Decentralization of startup building

How to adapt to the rapid decentralization of startup creation

(A previous edit of this article was published on TechCrunch:

The old paradigm // physical centralization

Silicon Valley is the innovation bellwether of our time. The concentration of talent and capital — as well as a culture typified by speed and boldness — has created trillions of dollars of shareholder value and pushed the envelope of innovation.

The venture capitalists on Sand Hill Road have for decades dined on the fruits of funding entrepreneurs who travelled to the valley’s rich pastures or the alums of local academic institutions. This has led to the concentration and subsequent clustering of talent and startups. Whether building processors, web or mobile products; proliferation has been global whilst the innovative companies and venture investors remained local.

The evolving startup stack

In recent times venture capital has become pervasive, or as Brad Feld argues often undifferentiated. In 2016, global venture investments totaled $134bn versus $40bn a decade earlier. Breakthroughs in technology, changes to regulation and socio-economic tailwinds are allowing talent and capital to be more widely distributed and at the same time closely connected.

Let’s further explore the two main categories of this shift, capital and the startup stack:

Distribution of capital

Startup funding historically has been in the form of cash for equity though several new models are disrupting this:

Indiegogo and Kickstarter were at the forefront of the initial wave of reward based crowdfunding, where cash would be exchanged for future products — with the financing allowing such products to be made. Equity based crowdfunding has been typified by AngelList’s rise which allows accredited investors to invest in angel syndicates. In 2016, AngelList facilitated $190m of investment in over 460 startups, on a run-rate basis, that’s roughly the equivalent of a $570m angel fund.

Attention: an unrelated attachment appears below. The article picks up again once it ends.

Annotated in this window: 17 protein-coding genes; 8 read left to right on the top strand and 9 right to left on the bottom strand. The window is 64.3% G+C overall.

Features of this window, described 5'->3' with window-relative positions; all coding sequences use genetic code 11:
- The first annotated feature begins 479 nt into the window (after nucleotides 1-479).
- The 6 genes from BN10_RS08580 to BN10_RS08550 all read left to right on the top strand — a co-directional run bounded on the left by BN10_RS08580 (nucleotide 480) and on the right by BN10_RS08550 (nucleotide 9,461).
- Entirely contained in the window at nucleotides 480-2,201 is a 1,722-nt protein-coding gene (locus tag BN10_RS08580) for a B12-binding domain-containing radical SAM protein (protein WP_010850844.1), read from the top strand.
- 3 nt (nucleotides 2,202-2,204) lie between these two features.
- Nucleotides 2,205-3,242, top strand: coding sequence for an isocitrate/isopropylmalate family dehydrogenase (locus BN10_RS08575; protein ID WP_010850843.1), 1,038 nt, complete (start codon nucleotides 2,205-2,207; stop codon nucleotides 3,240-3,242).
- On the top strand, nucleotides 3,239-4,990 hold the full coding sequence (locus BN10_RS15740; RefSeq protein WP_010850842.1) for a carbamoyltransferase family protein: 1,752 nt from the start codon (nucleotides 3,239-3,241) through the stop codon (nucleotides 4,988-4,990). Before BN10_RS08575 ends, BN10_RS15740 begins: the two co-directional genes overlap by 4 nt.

Tokens are creating a more interesting and pronounced decentralization of capital. The advent of the blockchain, firstly through Bitcoin and more markedly through Ethereum provides open, decentralized networks through verifiable ledgers of record. The blockchain is likely to be to the financial system what HTTP was to TCP/IP in the early days of the web — new protocols which allow explosion of new products and economic systems.

Recently, we’ve seen the acceleration of initial coin offerings (ICOs) amongst startups and organizations. ICOs allow individuals to purchase organization or startup specific tokens (cryptocurrency) within a specified timeframe. They do not provide the token holder with equity in the traditional sense but allows them to own a company linked public, tradeable store of value. In the first half of 2017, ICOs have outstripped traditional blockchain venture capital funding, raising over $400m of funding at the time of writing.

Importantly, ICOs allow startups to quickly raise capital at the early stage whilst not having to undertake oft lengthy and expensive venture funding. Records are constantly being toppled, The Bancor Foundation $153 million worth of ether through a 3 hour token sale in June. We’ve seen the record broken twice; firstly with the raising $185 million, then Tezos raising $207 million. It’s important to note that this isn’t the reserve of shrewd internet gun slingers — messaging service Kik is pivoting its business model and releasing its own coin, Kin, which can be spent within their ecosystem — this after having raised $120m in venture funding.